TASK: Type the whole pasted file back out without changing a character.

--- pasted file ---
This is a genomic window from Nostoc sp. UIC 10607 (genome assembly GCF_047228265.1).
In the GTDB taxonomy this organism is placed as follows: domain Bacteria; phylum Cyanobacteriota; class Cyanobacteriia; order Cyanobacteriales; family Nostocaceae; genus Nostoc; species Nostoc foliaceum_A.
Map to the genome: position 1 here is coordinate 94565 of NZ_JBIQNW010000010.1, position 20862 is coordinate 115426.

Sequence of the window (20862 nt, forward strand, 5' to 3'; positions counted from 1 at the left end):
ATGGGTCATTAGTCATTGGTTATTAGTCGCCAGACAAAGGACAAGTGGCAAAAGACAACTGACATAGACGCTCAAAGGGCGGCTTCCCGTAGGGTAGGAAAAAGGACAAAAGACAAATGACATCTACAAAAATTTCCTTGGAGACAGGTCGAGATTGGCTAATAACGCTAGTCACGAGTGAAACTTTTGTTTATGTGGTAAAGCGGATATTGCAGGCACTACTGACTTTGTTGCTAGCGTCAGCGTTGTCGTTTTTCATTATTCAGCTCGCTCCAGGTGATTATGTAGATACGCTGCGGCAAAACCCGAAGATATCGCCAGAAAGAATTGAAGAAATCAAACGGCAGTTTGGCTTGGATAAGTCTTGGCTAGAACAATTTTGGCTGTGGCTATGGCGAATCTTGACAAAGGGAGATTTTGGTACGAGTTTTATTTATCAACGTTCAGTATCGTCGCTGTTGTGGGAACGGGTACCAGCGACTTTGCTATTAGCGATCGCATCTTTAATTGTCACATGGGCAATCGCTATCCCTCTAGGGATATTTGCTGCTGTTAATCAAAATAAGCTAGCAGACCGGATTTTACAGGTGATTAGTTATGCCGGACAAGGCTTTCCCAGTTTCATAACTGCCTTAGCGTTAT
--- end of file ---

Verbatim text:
This is a genomic window from Nostoc sp. UIC 10607 (genome assembly GCF_047228265.1).
In the GTDB taxonomy this organism is placed as follows: domain Bacteria; phylum Cyanobacteriota; class Cyanobacteriia; order Cyanobacteriales; family Nostocaceae; genus Nostoc; species Nostoc foliaceum_A.
Map to the genome: position 1 here is coordinate 94565 of NZ_JBIQNW010000010.1, position 20862 is coordinate 115426.

Sequence of the window (20862 nt, forward strand, 5' to 3'; positions counted from 1 at the left end):
ATGGGTCATTAGTCATTGGTTATTAGTCGCCAGACAAAGGACAAGTGGCAAAAGACAACTGACATAGACGCTCAAAGGGCGGCTTCCCGTAGGGTAGGAAAAAGGACAAAAGACAAATGACATCTACAAAAATTTCCTTGGAGACAGGTCGAGATTGGCTAATAACGCTAGTCACGAGTGAAACTTTTGTTTATGTGGTAAAGCGGATATTGCAGGCACTACTGACTTTGTTGCTAGCGTCAGCGTTGTCGTTTTTCATTATTCAGCTCGCTCCAGGTGATTATGTAGATACGCTGCGGCAAAACCCGAAGATATCGCCAGAAAGAATTGAAGAAATCAAACGGCAGTTTGGCTTGGATAAGTCTTGGCTAGAACAATTTTGGCTGTGGCTATGGCGAATCTTGACAAAGGGAGATTTTGGTACGAGTTTTATTTATCAACGTTCAGTATCGTCGCTGTTGTGGGAACGGGTACCAGCGACTTTGCTATTAGCGATCGCATCTTTAATTGTCACATGGGCAATCGCTATCCCTCTAGGGATATTTGCTGCTGTTAATCAAAATAAGCTAGCAGACCGGATTTTACAGGTGATTAGTTATGCCGGACAAGGCTTTCCCAGTTTCATAACTGCCTTAGCGTTAT